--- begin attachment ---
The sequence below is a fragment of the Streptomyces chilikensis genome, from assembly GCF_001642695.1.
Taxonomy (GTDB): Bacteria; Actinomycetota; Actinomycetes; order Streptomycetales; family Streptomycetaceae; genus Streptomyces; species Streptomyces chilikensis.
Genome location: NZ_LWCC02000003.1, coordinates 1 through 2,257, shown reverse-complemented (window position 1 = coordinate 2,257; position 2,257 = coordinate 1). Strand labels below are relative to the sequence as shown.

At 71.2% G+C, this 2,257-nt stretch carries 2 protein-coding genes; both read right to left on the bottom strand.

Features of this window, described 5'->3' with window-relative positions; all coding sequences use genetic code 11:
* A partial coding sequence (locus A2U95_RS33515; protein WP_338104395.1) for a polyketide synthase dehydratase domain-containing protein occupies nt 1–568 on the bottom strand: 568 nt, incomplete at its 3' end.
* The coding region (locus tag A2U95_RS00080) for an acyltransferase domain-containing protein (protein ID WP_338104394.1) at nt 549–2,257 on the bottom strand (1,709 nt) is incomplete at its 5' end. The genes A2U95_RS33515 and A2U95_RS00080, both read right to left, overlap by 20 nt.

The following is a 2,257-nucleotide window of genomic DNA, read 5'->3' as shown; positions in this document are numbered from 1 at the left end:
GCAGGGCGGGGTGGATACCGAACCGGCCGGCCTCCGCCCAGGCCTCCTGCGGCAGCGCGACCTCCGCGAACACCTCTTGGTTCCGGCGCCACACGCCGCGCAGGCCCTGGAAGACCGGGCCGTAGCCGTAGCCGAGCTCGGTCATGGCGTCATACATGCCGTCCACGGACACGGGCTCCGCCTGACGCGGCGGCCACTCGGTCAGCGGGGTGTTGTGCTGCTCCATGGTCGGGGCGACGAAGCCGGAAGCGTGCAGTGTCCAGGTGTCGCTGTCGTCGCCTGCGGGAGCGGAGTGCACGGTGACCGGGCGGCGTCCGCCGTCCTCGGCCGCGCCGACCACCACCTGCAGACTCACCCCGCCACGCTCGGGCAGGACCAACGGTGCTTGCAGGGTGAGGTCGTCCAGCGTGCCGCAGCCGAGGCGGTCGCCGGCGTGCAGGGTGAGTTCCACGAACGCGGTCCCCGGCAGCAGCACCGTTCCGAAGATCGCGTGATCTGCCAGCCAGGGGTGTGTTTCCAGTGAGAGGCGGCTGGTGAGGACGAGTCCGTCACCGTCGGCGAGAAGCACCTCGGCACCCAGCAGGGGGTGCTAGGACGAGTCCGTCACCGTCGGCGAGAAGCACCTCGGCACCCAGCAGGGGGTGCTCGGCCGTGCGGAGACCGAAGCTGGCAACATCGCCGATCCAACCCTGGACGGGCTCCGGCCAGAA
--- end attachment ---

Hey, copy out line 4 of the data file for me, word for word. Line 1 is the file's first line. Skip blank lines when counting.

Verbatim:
At 71.2% G+C, this 2,257-nt stretch carries 2 protein-coding genes; both read right to left on the bottom strand.